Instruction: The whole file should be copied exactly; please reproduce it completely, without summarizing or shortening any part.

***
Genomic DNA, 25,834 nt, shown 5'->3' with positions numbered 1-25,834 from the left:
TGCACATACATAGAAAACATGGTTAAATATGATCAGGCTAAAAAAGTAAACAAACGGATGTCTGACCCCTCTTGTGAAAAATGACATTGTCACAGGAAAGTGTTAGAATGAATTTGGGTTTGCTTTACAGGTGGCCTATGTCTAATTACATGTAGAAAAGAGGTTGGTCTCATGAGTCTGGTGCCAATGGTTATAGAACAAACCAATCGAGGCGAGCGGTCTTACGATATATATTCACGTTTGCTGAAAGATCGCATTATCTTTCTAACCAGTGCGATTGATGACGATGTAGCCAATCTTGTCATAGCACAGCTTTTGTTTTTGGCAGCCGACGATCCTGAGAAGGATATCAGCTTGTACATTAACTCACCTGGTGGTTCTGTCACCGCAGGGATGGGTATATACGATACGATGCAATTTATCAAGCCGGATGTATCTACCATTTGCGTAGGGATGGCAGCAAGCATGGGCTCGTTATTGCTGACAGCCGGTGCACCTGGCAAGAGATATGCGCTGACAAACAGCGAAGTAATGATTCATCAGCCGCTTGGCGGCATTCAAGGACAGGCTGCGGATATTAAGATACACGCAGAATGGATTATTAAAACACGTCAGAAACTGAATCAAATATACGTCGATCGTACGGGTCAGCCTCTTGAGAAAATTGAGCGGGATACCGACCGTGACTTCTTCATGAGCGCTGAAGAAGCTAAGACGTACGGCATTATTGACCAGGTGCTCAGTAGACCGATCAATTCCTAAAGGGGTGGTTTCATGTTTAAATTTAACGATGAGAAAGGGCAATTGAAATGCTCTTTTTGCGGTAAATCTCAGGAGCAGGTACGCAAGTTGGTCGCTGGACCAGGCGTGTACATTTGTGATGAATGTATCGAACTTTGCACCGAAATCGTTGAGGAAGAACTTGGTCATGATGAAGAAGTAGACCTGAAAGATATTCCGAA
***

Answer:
Genomic DNA, 25,834 nt, shown 5'->3' with positions numbered 1-25,834 from the left:
TGCACATACATAGAAAACATGGTTAAATATGATCAGGCTAAAAAAGTAAACAAACGGATGTCTGACCCCTCTTGTGAAAAATGACATTGTCACAGGAAAGTGTTAGAATGAATTTGGGTTTGCTTTACAGGTGGCCTATGTCTAATTACATGTAGAAAAGAGGTTGGTCTCATGAGTCTGGTGCCAATGGTTATAGAACAAACCAATCGAGGCGAGCGGTCTTACGATATATATTCACGTTTGCTGAAAGATCGCATTATCTTTCTAACCAGTGCGATTGATGACGATGTAGCCAATCTTGTCATAGCACAGCTTTTGTTTTTGGCAGCCGACGATCCTGAGAAGGATATCAGCTTGTACATTAACTCACCTGGTGGTTCTGTCACCGCAGGGATGGGTATATACGATACGATGCAATTTATCAAGCCGGATGTATCTACCATTTGCGTAGGGATGGCAGCAAGCATGGGCTCGTTATTGCTGACAGCCGGTGCACCTGGCAAGAGATATGCGCTGACAAACAGCGAAGTAATGATTCATCAGCCGCTTGGCGGCATTCAAGGACAGGCTGCGGATATTAAGATACACGCAGAATGGATTATTAAAACACGTCAGAAACTGAATCAAATATACGTCGATCGTACGGGTCAGCCTCTTGAGAAAATTGAGCGGGATACCGACCGTGACTTCTTCATGAGCGCTGAAGAAGCTAAGACGTACGGCATTATTGACCAGGTGCTCAGTAGACCGATCAATTCCTAAAGGGGTGGTTTCATGTTTAAATTTAACGATGAGAAAGGGCAATTGAAATGCTCTTTTTGCGGTAAATCTCAGGAGCAGGTACGCAAGTTGGTCGCTGGACCAGGCGTGTACATTTGTGATGAATGTATCGAACTTTGCACCGAAATCGTTGAGGAAGAACTTGGTCATGATGAAGAAGTAGACCTGAAAGATATTCCGAA